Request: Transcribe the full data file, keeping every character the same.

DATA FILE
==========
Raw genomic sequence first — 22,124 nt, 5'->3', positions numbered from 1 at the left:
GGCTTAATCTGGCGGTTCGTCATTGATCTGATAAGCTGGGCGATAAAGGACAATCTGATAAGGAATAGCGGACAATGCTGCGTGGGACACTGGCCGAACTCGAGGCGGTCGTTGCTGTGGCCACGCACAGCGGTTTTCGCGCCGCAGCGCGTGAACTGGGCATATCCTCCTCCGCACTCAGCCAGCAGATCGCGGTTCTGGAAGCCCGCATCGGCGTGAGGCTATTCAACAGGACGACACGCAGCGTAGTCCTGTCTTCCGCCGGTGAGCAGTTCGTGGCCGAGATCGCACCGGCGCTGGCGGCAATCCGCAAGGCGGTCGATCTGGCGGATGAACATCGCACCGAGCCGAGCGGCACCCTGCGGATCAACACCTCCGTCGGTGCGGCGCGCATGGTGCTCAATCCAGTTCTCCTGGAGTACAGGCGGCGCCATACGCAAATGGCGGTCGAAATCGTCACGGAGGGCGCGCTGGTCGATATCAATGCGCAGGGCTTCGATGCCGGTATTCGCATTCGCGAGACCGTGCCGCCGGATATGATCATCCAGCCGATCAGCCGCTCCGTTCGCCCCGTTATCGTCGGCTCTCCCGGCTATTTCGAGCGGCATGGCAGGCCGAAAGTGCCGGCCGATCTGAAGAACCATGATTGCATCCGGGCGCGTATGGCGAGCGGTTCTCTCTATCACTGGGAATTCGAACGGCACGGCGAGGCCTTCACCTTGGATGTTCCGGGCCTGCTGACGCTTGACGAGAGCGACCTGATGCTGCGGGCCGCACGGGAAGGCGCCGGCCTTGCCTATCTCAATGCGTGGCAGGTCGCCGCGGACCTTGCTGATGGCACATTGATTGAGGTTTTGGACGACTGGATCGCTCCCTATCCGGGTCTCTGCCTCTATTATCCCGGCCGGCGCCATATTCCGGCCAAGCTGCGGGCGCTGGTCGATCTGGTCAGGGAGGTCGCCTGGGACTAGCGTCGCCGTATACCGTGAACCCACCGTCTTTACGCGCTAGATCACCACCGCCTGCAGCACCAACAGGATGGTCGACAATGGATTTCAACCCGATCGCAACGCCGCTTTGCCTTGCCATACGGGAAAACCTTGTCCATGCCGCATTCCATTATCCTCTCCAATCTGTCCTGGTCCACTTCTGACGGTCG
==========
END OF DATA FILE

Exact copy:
Raw genomic sequence first — 22,124 nt, 5'->3', positions numbered from 1 at the left:
GGCTTAATCTGGCGGTTCGTCATTGATCTGATAAGCTGGGCGATAAAGGACAATCTGATAAGGAATAGCGGACAATGCTGCGTGGGACACTGGCCGAACTCGAGGCGGTCGTTGCTGTGGCCACGCACAGCGGTTTTCGCGCCGCAGCGCGTGAACTGGGCATATCCTCCTCCGCACTCAGCCAGCAGATCGCGGTTCTGGAAGCCCGCATCGGCGTGAGGCTATTCAACAGGACGACACGCAGCGTAGTCCTGTCTTCCGCCGGTGAGCAGTTCGTGGCCGAGATCGCACCGGCGCTGGCGGCAATCCGCAAGGCGGTCGATCTGGCGGATGAACATCGCACCGAGCCGAGCGGCACCCTGCGGATCAACACCTCCGTCGGTGCGGCGCGCATGGTGCTCAATCCAGTTCTCCTGGAGTACAGGCGGCGCCATACGCAAATGGCGGTCGAAATCGTCACGGAGGGCGCGCTGGTCGATATCAATGCGCAGGGCTTCGATGCCGGTATTCGCATTCGCGAGACCGTGCCGCCGGATATGATCATCCAGCCGATCAGCCGCTCCGTTCGCCCCGTTATCGTCGGCTCTCCCGGCTATTTCGAGCGGCATGGCAGGCCGAAAGTGCCGGCCGATCTGAAGAACCATGATTGCATCCGGGCGCGTATGGCGAGCGGTTCTCTCTATCACTGGGAATTCGAACGGCACGGCGAGGCCTTCACCTTGGATGTTCCGGGCCTGCTGACGCTTGACGAGAGCGACCTGATGCTGCGGGCCGCACGGGAAGGCGCCGGCCTTGCCTATCTCAATGCGTGGCAGGTCGCCGCGGACCTTGCTGATGGCACATTGATTGAGGTTTTGGACGACTGGATCGCTCCCTATCCGGGTCTCTGCCTCTATTATCCCGGCCGGCGCCATATTCCGGCCAAGCTGCGGGCGCTGGTCGATCTGGTCAGGGAGGTCGCCTGGGACTAGCGTCGCCGTATACCGTGAACCCACCGTCTTTACGCGCTAGATCACCACCGCCTGCAGCACCAACAGGATGGTCGACAATGGATTTCAACCCGATCGCAACGCCGCTTTGCCTTGCCATACGGGAAAACCTTGTCCATGCCGCATTCCATTATCCTCTCCAATCTGTCCTGGTCCACTTCTGACGGTCG